T-Shirts

We bought a T-Shirt press last year, second hand from a chap who was closing down his souvenir shop. A good, solid very old fashioned device. It came with sundry transfers and letters which he had left over from his days of making New Zealand themed T-Shirts. It also came with a supply of T-Shirt transfer paper.

Since getting it we have experimented with it, made some shirts for me to wear in the shop, and had a disaster making some work shirts for the plumber next door. These failed because the fabric was coloured using dye sublimation, and I also think it was silicone treated too to keep it clean. Whatever it was, the vinyl fell off in a few days. I learned a lesson there – keep control of what garments we are decorating.

So when the local cafe owner came along wanting two images of Chris Amon racing at Oulton Park put onto two shirts, I steered him towards the T-Shirts I would have bought, from my normal supplier. As with all jobs, I decided to try out the process before getting stuck in for real. One of the images was monochrome, and I printed it up, and transferred it onto an old shirt I keep for such trials. The result was a sickly green image, like a mouldy sepia print. The rest of the image quality is down to the print heads needing cleaning.

Green cast

Green cast

At first I suspected the Inkjet transfer paper was too old, so I tried all three types I had in stock with the same results. After a discussion with an expert from the Heat Press Media Ltd company, I ordered some new material to see if that worked. Still the sickly green cast! So I searched on the web for any information about it and found a page from a company in the USA  which contained the following words :-

“This paper was formulated to use with dye-based inks. Some of the new pigment Inks, like Epson Durabright, are causing strange results after the paper is heated, such as a distinctive green cast. Always test!”

and

“Some newer pigment based inks may react differently with various transfer papers, causing color shifts after heat setting. As always we recommend testing products, processes, and techniques before you start a large project.”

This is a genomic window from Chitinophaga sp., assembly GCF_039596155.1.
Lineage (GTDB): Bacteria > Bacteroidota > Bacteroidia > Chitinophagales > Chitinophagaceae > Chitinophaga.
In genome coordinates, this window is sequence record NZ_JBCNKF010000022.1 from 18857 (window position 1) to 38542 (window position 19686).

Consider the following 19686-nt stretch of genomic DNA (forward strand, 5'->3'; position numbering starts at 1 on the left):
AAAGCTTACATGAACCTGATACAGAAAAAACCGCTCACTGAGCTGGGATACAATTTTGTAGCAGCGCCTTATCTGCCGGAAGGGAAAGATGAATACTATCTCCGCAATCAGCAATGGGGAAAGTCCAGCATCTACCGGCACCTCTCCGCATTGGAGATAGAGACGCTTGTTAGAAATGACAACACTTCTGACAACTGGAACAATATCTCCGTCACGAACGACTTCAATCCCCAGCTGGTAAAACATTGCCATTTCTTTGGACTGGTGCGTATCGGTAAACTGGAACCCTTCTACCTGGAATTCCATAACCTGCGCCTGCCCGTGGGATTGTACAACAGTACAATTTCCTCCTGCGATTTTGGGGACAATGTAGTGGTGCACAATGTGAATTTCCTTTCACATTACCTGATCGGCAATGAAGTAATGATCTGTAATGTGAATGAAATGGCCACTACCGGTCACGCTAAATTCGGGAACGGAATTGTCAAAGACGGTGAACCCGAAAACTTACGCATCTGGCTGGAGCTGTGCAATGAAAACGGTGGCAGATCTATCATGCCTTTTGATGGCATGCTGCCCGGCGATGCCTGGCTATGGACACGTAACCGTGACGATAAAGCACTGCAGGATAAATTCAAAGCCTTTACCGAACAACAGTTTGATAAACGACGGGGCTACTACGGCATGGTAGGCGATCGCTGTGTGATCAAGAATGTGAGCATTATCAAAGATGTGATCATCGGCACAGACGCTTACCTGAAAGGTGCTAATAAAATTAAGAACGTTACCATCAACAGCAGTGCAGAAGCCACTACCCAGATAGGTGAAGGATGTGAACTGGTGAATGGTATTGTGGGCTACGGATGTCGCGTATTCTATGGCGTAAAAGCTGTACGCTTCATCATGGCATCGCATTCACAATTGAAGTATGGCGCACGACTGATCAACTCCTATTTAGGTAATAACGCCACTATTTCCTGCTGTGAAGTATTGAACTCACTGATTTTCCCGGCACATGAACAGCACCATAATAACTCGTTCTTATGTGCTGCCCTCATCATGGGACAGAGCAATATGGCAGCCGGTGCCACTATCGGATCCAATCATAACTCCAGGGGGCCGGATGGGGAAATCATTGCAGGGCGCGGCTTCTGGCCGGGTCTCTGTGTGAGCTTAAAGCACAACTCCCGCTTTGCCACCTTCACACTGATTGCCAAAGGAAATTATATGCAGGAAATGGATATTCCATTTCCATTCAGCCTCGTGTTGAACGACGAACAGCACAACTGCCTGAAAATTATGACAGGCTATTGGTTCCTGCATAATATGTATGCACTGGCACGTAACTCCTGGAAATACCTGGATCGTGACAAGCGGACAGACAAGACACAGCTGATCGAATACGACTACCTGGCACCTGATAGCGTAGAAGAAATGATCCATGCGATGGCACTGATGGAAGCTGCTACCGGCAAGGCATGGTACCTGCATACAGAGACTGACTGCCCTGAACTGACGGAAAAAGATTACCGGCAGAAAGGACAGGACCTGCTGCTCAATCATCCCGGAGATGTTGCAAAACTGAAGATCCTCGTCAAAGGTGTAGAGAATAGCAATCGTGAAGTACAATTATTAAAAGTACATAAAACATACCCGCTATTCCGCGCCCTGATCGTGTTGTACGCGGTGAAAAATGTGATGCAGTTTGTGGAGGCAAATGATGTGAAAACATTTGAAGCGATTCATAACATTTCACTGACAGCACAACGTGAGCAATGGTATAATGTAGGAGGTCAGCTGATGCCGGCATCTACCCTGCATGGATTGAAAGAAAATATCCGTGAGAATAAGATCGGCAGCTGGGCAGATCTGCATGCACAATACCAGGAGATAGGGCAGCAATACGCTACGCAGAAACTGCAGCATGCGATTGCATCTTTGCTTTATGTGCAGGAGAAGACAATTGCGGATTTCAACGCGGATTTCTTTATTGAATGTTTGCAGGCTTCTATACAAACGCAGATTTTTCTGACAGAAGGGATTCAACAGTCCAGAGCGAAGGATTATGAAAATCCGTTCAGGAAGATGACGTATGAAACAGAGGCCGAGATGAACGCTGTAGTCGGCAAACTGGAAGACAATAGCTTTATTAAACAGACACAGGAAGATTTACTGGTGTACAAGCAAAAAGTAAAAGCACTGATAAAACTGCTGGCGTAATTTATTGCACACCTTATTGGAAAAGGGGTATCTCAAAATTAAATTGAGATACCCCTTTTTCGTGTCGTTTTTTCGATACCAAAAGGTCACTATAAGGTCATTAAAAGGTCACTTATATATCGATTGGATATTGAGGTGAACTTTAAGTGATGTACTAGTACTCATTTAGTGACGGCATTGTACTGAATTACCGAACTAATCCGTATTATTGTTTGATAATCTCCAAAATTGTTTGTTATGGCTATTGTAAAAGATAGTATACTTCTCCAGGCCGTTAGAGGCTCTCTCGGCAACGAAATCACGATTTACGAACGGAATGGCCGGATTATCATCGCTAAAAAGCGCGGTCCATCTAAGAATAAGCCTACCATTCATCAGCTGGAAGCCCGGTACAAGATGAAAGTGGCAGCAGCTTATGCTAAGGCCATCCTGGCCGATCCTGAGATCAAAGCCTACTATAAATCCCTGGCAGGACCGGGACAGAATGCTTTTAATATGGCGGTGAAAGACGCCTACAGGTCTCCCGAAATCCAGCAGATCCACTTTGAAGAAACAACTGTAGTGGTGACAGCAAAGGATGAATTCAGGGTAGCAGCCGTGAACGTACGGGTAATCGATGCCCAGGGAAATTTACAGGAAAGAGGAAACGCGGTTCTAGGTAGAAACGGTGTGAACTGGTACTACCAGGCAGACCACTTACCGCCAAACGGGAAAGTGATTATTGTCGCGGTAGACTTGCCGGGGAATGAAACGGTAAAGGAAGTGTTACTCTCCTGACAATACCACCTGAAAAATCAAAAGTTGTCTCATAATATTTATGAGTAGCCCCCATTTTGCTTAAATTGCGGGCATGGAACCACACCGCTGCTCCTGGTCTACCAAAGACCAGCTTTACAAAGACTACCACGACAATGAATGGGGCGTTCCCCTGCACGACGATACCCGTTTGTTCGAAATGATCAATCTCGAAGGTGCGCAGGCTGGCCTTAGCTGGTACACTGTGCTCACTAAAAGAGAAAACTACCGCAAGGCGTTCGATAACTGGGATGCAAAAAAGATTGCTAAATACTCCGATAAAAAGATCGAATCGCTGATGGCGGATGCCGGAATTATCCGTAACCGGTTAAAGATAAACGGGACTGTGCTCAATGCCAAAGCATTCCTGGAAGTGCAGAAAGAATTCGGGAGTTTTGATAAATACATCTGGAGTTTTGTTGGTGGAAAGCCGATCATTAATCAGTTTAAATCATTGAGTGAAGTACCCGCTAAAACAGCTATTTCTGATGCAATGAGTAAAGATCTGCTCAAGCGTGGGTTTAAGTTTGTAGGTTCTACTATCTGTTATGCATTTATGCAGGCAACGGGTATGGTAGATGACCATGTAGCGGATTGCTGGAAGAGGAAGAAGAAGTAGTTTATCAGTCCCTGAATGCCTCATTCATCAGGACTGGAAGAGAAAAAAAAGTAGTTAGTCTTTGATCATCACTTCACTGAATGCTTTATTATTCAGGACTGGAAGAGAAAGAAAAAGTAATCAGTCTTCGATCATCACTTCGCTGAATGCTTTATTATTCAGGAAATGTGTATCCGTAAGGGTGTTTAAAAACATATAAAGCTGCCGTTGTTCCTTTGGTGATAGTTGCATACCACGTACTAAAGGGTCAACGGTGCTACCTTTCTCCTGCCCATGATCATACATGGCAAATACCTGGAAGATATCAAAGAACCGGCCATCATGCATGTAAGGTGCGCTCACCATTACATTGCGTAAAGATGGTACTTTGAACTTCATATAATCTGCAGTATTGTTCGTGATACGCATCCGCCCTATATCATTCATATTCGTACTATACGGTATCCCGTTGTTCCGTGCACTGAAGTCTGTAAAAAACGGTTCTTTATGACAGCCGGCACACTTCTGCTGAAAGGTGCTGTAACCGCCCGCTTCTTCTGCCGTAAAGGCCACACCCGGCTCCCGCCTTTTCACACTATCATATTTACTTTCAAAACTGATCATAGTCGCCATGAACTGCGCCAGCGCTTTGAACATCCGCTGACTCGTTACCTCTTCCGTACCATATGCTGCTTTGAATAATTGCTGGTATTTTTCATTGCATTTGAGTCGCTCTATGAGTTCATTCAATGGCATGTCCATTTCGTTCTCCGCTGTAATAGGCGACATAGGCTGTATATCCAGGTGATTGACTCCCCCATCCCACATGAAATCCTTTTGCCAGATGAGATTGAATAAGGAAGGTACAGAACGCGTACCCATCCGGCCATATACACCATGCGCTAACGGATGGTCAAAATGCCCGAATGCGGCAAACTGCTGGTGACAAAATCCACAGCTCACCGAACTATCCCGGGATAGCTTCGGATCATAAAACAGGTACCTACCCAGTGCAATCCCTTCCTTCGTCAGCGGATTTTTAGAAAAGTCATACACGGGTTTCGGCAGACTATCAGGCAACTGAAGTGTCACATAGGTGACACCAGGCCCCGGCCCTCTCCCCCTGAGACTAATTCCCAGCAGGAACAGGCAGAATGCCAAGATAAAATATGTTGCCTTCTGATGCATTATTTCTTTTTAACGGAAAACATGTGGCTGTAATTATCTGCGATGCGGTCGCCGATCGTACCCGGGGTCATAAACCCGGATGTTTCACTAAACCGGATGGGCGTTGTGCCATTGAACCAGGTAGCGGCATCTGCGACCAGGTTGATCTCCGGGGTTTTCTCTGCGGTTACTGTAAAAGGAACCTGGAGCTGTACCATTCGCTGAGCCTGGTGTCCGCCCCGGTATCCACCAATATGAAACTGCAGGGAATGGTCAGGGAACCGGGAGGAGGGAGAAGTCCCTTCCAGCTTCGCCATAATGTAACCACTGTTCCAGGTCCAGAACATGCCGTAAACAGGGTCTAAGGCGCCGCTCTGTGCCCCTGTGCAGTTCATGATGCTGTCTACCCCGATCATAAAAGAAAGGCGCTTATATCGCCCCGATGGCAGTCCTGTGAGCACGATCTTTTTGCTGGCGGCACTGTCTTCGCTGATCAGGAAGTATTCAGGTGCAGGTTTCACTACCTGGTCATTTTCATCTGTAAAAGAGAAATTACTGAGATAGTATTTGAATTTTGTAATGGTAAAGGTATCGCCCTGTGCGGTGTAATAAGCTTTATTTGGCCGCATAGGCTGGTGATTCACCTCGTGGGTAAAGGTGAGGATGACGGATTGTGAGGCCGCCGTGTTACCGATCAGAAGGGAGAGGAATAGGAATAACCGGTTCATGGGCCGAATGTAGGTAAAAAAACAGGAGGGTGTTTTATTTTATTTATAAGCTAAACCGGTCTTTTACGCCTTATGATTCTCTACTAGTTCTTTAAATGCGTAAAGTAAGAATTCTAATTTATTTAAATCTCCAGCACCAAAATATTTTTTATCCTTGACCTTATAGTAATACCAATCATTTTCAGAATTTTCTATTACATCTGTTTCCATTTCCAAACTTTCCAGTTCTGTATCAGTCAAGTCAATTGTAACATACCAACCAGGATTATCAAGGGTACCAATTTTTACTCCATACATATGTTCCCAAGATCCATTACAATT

Bingo, I use an Epson Workforce WF7520 printer, which uses Durabrite pigment based inks! I have an HP printer at home, but I don’t want to be going back and forth to home to print out transfers, so I looked for alternatives. I had also been looking for a printer that would print CDs and DVDs, so I decided to combine the two problems. In the end one printer covered all my requirements, the Canon iP8760, which is an A3+ photo printer, which also prints DVDs. The inks are Dye based, with the exception of the black ink used for printing simple documents, which is pigment based. As this ink is not used printing on Inkjet Transfer paper, it is not an issue. It does make printing black and white documents cheaper though. Ordered on Thursday, arrived on Friday before I got to work, and took the whole morning to set up on three shop computers. Most of this time was spent sorting out my network, which seems to throw a tizzy whenever I try to connect anything via WPS.

I printed a couple of disks to see how good it was, and then printed a couple of trial images. These were applied to the test shirt, and the colours were perfect – problem solved.

Images from old (left) and new (two images on right) printers

Images from old (left) and new (two images on right) printers

The images were then applied to the two cotton t-shirts, where they look even better. So two t-shirts cost me about $500 to produce – hopefully I will get some value out of the printer and the extra paper I bought over the next few years!

Posted in Sign Making

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